I don't understand why they have to be set free without a trial. Why don't people "formally charge them" and then do the trials? Why do they have to be set free even if some of them probably ARE guilty of aiding Osama bin Laden in his mad quest to kill everybody he just didn't like?
Why do 3,000 families of their victims - if they really committed the offenses, and I think Khalid Sheik Mohammed probably IS one of the culpable - have to suffer yet AGAIN by watching all of the offenders be set FREE with no trial? To roam the earth until they find other families to put through this hell on earth that nobody who doesn't know a victim will ever have to experience.
I don't understand how the hell that's justice for anyone but the murderers and their accomplices; it's certainly not ANYthing for their victims' families except one more pain in a marching line of YEARS of suffering every time something else like this arises.

Do people REALLY think that the government got every last ONE of them wrong when they brought them in for holding until a trial?
I know that I sure as hell don't believe that they could make an error hundreds of times and be wrong about every single last one of the prisoners there.
I think that some of them are guilty of aiding and abetting mass murder, and the fact that they get to live while Eric and all those other people they had a hand in killing are dead as door nails is a mockery all by itself. Now we get to add ANOTHer humiliation to the growing heap of them since the day we were forced to watch as our loved one died, and I don't understand it in any way, shape or form. I don't grasp it physically, emotionally or spiritually. All I seem to understand is that here comes one more pain that we have to deal with until the next freakin' one occurs; after 12 years of continued agonies, I'm finding hope a little damn hard to find and apply to the situation.

Yes I'm angry and, no, I don't apologize for it. The "people" who did this will NEVer feel the slightest twinge of contrition for what they've done. They'll go out and find more families to do this to.
Everyone else has to "pay" for their crimes if they're guilty. I don't understand why THESE guilty people don't. I'm referring to the ones who actually did something. I'm reFERring to Khalid Sheik Mohammed, whom I don't think they got wrong when they arrested him. I believe he helped finance the operation b/c there was too much evidence against him to NOT believe it.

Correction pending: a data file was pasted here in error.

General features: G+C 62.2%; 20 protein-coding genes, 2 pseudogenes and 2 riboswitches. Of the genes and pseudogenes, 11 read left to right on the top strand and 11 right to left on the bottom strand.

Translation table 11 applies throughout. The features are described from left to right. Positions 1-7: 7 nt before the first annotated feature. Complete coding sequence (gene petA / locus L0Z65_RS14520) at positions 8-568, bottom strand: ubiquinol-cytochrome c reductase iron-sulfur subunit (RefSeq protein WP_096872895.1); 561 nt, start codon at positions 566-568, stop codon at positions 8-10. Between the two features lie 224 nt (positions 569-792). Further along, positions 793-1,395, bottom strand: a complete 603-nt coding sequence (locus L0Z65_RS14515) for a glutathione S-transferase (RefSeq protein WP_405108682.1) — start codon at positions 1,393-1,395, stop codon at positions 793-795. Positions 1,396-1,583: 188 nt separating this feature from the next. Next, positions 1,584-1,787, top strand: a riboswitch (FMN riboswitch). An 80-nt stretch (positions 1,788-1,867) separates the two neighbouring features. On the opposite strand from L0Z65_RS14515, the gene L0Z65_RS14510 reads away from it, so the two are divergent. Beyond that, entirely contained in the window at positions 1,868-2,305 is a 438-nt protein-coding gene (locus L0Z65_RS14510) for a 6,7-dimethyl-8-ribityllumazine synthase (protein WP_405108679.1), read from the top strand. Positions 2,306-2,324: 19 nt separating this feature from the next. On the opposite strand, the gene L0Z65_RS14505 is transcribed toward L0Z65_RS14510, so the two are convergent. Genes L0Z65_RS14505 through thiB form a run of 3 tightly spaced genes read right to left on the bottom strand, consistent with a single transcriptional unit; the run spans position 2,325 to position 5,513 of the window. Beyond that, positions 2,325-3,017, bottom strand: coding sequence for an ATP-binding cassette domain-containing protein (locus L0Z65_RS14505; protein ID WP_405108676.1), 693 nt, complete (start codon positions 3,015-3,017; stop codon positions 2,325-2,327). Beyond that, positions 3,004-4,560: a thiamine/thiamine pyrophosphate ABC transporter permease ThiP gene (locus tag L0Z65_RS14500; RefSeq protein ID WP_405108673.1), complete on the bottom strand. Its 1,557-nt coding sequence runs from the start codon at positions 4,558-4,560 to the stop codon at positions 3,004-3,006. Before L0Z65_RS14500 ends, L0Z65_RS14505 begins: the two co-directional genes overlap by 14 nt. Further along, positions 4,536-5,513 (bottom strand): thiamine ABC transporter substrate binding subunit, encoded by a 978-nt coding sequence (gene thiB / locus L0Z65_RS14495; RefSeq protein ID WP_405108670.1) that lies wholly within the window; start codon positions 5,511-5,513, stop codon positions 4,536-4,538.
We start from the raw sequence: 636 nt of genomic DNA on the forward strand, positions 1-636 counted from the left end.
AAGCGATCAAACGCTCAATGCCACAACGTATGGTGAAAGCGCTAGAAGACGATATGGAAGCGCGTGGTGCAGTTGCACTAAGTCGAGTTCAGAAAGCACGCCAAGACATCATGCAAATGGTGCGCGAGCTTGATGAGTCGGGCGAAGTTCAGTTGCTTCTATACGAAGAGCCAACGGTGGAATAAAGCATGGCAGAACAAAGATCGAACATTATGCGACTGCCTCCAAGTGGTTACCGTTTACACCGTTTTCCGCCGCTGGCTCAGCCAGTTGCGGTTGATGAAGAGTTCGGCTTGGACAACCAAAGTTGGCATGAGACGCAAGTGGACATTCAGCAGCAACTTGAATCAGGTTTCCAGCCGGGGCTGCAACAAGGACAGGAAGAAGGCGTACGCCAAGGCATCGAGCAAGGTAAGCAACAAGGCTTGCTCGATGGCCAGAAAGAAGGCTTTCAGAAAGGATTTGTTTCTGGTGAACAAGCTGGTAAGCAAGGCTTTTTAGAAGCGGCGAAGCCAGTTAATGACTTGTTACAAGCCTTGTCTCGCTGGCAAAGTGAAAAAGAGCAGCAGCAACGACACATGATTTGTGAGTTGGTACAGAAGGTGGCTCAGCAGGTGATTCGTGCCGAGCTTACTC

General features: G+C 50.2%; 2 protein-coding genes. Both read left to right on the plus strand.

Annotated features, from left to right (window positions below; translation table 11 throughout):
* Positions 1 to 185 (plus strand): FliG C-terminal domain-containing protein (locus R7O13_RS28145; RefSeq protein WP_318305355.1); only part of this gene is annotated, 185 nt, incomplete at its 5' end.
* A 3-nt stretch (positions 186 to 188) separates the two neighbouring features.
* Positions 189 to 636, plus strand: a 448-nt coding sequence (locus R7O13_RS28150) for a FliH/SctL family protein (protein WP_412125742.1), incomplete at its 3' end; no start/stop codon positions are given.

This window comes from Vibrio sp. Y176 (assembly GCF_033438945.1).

Unless the FBI was lying about that too, but I don't see how they COULD fabricate documented evidence that can appear in a court of law during their trials.

I don't believe in torturing them. I don't believe in holding them without charging and then putting them on trial for what they've done (or didn't do, in the case of those who might be innocent.)
I DO believe in due process though, and letting the real offenders go free with no trial at all ISN'T due process.
I think it's just as bad to let a guilty person run amok in the world as it is to keep an INNOCENT one behind bars for something they didn't do.


It deeply saddens me to know the injustice of our military/government in the detention of (alleged) terrorists. In comparison, the Numberg trials were accurate and facts, admissions, and justice was quickly served.


I don't believe the ones who know they're guilty (and I refuse to believe that NONE of them are culpable in this matter) have any right to complain and protest, just as if they think that after killing almost 3,000 people they still have a right to be thought of as "stellar human beings."
I'm not referring to people who AREN'T a part of what happened, I'm speaking ONLY of those who are guilty and in their heart of hearts know it's true.
If I were guilty of doing what THEY'RE accused of, I damn sure wouldn't think I have the right to cause any trouble with my jailers.
I have a feeling that even the ones who KNOW they're guilty are acting as if they're innocent little lambs because they see all these damn people feeling more sorry for THEM than they probably did for the people whose major crime was to go to freakin' work and ended up dead for it.
It gets on my damn nerves.
The people who are guilty should be tried and sent to prison - or wherever you go when you commit a crime in a country where you're not one of the citizens.